However, that doesn’t mean that you shouldn’t use groups. Grouping users who need access to the infrastructure and assigning the appropriate roles to them is critical to being able to manage access in a reasonable way in crypto and other environments.  It is too complicated and too easy to make a mistake when assigning rights to individual users. Even for a small team, having at least a few roles will be appropriate, such as a role with full access for select senior DevOps staff, a role with limited access for junior DevOps staff, and perhaps a monitoring only role for managers and other technical staff.  The principle to keep in mind is that of least privilege, which states that users and groups should have as few rights as possible to do their job with a mechanism/process to escalate that can be logged/monitored. This also supports a closely-related concept of blast radius minimization. Having users with roles that employ the concept of least privilege will minimize the blast radius associated with an incident where user credentials or accounts have been compromised.

Using traditional passwords as a way to log into crypto infrastructure is not a good security practice.  Where passwords must be used, I recommend the use of a password manager such as Dashlane, which can be set up in a corporate configuration with shared groups, role-based access, and where a unique strong password can be used for each system.  Crypto environments require more security than this. At a minimum, all accounts must require two-factor authentication, where the first factor can be a traditional strong password, and an authenticator app is the second factor. A better setup replaces the authenticator app with a physical hardware device.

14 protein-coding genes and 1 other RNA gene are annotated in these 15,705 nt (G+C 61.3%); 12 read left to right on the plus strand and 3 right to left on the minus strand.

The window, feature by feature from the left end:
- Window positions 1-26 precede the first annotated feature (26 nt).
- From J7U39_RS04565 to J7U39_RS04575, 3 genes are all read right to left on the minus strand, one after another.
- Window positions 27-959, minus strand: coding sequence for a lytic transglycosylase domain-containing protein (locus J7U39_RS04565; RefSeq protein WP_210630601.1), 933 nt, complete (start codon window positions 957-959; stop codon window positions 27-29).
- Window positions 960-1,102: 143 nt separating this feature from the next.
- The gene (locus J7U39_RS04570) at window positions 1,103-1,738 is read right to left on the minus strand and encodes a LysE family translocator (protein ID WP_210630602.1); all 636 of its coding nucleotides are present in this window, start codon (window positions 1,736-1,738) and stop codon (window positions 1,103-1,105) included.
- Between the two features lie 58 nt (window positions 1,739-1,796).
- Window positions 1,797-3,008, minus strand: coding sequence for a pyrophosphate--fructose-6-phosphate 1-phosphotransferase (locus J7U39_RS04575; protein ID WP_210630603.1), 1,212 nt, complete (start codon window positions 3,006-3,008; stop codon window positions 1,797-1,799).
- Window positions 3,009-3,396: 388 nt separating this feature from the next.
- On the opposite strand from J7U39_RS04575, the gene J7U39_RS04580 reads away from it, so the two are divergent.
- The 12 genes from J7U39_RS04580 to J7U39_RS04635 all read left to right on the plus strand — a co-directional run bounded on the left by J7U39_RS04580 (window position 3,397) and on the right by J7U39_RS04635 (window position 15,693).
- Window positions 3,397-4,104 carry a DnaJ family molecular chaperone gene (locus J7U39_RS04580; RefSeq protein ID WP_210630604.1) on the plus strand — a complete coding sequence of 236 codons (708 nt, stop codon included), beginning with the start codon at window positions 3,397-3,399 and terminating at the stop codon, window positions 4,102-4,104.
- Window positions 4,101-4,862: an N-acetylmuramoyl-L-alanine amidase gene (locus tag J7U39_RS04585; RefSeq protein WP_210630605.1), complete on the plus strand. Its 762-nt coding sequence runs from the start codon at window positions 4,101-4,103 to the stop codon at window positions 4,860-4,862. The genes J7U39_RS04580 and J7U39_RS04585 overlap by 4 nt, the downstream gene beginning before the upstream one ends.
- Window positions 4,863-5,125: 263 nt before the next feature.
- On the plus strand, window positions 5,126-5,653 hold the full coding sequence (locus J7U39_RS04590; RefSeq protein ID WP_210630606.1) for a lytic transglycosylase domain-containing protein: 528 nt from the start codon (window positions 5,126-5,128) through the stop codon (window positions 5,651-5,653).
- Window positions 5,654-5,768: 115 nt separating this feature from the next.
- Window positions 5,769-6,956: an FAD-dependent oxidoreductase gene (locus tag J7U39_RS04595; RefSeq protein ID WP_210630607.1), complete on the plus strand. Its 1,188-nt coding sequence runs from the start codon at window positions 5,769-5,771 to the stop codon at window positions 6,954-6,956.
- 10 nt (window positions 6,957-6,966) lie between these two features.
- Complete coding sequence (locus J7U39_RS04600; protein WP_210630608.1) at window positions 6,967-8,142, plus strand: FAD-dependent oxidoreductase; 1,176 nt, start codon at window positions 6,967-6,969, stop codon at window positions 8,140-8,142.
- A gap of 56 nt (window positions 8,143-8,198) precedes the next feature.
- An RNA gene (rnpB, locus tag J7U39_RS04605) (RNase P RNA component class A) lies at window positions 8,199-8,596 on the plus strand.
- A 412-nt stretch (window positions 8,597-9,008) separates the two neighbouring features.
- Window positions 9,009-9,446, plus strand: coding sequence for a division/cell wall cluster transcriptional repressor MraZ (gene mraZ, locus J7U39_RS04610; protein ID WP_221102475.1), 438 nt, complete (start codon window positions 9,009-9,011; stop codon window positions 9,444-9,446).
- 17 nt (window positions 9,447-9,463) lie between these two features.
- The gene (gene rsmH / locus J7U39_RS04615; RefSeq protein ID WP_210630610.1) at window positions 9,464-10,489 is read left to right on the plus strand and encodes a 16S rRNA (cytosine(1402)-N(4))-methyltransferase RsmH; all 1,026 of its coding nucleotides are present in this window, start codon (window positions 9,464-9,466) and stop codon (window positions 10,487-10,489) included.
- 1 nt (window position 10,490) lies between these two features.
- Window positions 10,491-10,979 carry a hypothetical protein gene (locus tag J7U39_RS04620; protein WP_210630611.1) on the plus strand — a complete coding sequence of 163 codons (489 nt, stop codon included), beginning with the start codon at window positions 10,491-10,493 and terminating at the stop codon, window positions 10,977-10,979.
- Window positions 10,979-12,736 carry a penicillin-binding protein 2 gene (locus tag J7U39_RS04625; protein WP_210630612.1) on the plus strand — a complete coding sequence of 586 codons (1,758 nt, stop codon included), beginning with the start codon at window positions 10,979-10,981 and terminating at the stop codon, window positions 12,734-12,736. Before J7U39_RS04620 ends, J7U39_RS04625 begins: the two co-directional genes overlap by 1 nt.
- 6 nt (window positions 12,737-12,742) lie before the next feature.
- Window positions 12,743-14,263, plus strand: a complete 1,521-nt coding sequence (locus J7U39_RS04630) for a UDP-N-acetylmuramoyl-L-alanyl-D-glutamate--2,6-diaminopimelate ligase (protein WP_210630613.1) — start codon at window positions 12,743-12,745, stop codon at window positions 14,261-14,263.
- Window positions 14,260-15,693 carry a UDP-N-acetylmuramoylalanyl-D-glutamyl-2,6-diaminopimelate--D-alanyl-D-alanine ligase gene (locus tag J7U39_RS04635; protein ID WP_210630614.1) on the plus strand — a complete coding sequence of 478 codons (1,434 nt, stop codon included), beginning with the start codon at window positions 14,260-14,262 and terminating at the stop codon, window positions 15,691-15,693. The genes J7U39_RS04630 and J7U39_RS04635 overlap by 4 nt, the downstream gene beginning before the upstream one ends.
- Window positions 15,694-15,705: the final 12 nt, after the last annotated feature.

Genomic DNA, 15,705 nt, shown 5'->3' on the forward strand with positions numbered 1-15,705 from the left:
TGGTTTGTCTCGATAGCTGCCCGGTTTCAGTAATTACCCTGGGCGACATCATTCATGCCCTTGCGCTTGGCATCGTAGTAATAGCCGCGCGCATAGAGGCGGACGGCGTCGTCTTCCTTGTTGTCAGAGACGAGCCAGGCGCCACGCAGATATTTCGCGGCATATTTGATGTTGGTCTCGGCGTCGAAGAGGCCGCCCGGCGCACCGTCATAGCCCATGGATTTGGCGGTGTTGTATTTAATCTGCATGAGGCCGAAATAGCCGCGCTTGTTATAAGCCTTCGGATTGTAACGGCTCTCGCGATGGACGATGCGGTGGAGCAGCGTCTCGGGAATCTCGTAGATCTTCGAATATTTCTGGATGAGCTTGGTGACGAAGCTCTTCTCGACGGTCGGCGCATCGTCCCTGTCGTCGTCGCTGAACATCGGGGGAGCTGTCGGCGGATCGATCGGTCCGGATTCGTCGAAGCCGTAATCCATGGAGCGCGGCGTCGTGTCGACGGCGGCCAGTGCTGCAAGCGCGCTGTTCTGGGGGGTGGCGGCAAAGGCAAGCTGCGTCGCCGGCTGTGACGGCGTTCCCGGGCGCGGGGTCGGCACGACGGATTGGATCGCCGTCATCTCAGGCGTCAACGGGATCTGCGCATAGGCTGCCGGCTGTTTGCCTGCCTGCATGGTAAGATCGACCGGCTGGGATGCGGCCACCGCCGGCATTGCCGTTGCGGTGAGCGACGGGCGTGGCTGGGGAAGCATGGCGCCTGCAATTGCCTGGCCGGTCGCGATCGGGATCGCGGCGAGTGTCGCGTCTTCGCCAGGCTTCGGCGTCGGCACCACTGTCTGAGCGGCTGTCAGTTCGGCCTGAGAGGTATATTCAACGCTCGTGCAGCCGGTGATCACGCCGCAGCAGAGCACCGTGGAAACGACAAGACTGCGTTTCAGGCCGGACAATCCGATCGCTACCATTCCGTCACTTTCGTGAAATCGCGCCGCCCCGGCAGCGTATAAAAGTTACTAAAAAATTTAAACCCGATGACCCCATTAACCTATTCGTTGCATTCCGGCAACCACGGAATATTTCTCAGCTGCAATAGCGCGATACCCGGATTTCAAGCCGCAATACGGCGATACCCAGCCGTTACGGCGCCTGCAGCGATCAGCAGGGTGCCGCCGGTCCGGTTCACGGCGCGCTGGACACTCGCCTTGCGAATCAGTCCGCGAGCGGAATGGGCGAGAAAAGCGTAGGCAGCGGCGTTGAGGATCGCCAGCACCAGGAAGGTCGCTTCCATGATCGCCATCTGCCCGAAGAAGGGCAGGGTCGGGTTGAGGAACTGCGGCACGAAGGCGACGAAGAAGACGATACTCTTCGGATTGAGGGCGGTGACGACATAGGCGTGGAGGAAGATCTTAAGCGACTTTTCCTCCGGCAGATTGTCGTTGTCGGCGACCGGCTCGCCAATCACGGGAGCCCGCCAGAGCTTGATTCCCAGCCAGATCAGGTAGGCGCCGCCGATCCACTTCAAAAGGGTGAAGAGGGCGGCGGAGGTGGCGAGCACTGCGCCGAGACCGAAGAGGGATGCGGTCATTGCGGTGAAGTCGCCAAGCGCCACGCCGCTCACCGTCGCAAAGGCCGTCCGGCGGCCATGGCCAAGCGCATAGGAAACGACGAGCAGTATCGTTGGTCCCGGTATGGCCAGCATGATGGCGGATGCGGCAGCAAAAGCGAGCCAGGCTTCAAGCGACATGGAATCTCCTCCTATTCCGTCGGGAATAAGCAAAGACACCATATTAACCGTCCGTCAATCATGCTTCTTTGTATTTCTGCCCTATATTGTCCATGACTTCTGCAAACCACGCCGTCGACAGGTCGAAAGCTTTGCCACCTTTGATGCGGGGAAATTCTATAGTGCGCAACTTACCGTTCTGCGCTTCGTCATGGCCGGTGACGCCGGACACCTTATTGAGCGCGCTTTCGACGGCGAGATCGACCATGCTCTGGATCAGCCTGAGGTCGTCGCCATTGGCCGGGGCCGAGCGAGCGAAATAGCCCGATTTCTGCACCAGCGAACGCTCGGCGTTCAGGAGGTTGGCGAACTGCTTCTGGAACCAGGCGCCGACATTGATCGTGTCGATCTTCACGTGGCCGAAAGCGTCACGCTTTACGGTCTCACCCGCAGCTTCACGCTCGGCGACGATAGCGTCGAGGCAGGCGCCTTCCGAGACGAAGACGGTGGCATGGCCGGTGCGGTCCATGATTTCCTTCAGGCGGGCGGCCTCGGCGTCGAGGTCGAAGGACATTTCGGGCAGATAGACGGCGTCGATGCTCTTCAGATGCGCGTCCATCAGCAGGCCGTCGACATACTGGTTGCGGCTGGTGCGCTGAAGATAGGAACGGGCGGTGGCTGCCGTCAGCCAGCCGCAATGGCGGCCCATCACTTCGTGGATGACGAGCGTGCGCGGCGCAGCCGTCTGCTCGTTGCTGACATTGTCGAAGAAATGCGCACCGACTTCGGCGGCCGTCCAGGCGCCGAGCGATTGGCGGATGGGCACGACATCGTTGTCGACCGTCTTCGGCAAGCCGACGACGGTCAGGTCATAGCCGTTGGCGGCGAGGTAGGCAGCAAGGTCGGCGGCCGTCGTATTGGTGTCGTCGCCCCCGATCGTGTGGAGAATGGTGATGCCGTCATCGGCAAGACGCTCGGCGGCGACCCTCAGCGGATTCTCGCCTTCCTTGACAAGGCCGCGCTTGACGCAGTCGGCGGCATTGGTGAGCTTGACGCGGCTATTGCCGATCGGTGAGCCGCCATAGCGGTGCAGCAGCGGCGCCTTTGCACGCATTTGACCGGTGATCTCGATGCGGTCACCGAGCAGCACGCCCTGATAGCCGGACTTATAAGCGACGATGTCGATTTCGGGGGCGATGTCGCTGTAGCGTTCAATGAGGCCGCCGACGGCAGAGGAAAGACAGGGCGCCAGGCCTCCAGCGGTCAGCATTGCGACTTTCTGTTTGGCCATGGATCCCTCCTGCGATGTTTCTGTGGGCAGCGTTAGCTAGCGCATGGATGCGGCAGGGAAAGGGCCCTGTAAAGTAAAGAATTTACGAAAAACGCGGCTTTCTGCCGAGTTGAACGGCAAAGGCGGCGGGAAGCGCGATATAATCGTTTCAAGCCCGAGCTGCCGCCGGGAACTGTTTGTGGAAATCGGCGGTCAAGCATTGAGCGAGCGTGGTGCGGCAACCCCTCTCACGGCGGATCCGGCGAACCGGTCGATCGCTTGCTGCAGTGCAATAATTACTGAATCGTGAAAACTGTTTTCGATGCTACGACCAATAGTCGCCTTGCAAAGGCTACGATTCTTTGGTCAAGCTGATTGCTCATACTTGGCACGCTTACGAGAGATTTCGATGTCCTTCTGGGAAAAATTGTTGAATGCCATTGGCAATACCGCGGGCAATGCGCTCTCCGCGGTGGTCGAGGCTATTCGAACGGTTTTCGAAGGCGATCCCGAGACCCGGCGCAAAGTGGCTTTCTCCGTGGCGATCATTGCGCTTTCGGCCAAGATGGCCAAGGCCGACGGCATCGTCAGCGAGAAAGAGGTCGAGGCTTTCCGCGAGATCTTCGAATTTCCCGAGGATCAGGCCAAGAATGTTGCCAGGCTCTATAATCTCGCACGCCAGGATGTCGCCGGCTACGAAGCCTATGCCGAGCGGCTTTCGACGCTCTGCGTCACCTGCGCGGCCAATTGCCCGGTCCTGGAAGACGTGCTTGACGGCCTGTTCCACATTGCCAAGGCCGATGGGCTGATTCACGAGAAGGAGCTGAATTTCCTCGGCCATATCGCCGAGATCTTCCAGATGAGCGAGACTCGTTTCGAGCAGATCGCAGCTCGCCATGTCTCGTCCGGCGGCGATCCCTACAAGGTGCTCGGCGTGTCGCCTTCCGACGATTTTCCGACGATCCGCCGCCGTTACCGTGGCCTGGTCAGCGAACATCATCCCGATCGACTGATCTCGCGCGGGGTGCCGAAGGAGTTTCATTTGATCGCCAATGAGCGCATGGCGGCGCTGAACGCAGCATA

For identity management in Windows environments, Active Directory is the logical choice.  For Linux environments, OpenLDAP and Kerberos serve a similar function. Each cloud vendor has their own identity management scheme including AWS IAM, Azure AD, and Google Cloud IAM, each with their own nuances.  Google authenticator works very well as a second factor in 2FA setups. For a physical device second factor, YubiKey is an inexpensive option that plugs into a USB port on your computer. Requiring the YubiKey as one of the authentication factors means that the device must physically be in the possession of the user at the time of login.